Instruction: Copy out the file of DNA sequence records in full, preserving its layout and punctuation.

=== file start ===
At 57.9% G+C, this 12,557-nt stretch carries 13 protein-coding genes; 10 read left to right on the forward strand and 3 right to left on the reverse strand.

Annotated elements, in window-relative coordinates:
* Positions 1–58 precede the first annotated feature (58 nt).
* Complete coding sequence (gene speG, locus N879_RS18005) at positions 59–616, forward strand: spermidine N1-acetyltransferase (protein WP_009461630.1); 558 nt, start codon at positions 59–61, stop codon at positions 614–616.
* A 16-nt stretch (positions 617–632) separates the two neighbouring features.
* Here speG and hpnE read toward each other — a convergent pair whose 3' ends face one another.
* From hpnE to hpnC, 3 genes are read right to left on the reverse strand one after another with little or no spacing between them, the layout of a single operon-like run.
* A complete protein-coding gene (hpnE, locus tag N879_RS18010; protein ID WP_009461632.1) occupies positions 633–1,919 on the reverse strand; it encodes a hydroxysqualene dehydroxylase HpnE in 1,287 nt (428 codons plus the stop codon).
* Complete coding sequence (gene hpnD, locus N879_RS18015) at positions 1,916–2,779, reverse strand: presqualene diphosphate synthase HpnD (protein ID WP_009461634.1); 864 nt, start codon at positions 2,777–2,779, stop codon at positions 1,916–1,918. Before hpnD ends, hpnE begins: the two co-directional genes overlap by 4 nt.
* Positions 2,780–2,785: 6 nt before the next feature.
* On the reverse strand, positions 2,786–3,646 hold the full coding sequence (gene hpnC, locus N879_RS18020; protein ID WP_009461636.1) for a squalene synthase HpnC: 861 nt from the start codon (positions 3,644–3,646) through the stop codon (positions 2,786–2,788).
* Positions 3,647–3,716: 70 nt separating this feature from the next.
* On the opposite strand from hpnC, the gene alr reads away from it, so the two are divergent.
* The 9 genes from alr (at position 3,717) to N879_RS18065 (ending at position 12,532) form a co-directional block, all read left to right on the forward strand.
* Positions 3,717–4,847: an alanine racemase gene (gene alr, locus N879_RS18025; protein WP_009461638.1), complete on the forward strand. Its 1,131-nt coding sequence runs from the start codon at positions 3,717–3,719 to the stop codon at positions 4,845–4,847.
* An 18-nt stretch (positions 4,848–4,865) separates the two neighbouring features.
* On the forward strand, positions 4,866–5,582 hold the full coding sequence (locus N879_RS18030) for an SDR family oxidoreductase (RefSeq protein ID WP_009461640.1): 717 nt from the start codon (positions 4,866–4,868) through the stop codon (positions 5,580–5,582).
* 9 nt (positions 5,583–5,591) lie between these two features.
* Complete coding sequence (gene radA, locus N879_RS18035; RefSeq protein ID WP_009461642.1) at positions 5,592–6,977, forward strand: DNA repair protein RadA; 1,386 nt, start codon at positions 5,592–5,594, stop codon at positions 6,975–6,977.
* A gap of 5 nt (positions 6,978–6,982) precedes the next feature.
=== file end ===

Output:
At 57.9% G+C, this 12,557-nt stretch carries 13 protein-coding genes; 10 read left to right on the forward strand and 3 right to left on the reverse strand.

Annotated elements, in window-relative coordinates:
* Positions 1–58 precede the first annotated feature (58 nt).
* Complete coding sequence (gene speG, locus N879_RS18005) at positions 59–616, forward strand: spermidine N1-acetyltransferase (protein WP_009461630.1); 558 nt, start codon at positions 59–61, stop codon at positions 614–616.
* A 16-nt stretch (positions 617–632) separates the two neighbouring features.
* Here speG and hpnE read toward each other — a convergent pair whose 3' ends face one another.
* From hpnE to hpnC, 3 genes are read right to left on the reverse strand one after another with little or no spacing between them, the layout of a single operon-like run.
* A complete protein-coding gene (hpnE, locus tag N879_RS18010; protein ID WP_009461632.1) occupies positions 633–1,919 on the reverse strand; it encodes a hydroxysqualene dehydroxylase HpnE in 1,287 nt (428 codons plus the stop codon).
* Complete coding sequence (gene hpnD, locus N879_RS18015) at positions 1,916–2,779, reverse strand: presqualene diphosphate synthase HpnD (protein ID WP_009461634.1); 864 nt, start codon at positions 2,777–2,779, stop codon at positions 1,916–1,918. Before hpnD ends, hpnE begins: the two co-directional genes overlap by 4 nt.
* Positions 2,780–2,785: 6 nt before the next feature.
* On the reverse strand, positions 2,786–3,646 hold the full coding sequence (gene hpnC, locus N879_RS18020; protein ID WP_009461636.1) for a squalene synthase HpnC: 861 nt from the start codon (positions 3,644–3,646) through the stop codon (positions 2,786–2,788).
* Positions 3,647–3,716: 70 nt separating this feature from the next.
* On the opposite strand from hpnC, the gene alr reads away from it, so the two are divergent.
* The 9 genes from alr (at position 3,717) to N879_RS18065 (ending at position 12,532) form a co-directional block, all read left to right on the forward strand.
* Positions 3,717–4,847: an alanine racemase gene (gene alr, locus N879_RS18025; protein WP_009461638.1), complete on the forward strand. Its 1,131-nt coding sequence runs from the start codon at positions 3,717–3,719 to the stop codon at positions 4,845–4,847.
* An 18-nt stretch (positions 4,848–4,865) separates the two neighbouring features.
* On the forward strand, positions 4,866–5,582 hold the full coding sequence (locus N879_RS18030) for an SDR family oxidoreductase (RefSeq protein ID WP_009461640.1): 717 nt from the start codon (positions 4,866–4,868) through the stop codon (positions 5,580–5,582).
* 9 nt (positions 5,583–5,591) lie between these two features.
* Complete coding sequence (gene radA, locus N879_RS18035; RefSeq protein ID WP_009461642.1) at positions 5,592–6,977, forward strand: DNA repair protein RadA; 1,386 nt, start codon at positions 5,592–5,594, stop codon at positions 6,975–6,977.
* A gap of 5 nt (positions 6,978–6,982) precedes the next feature.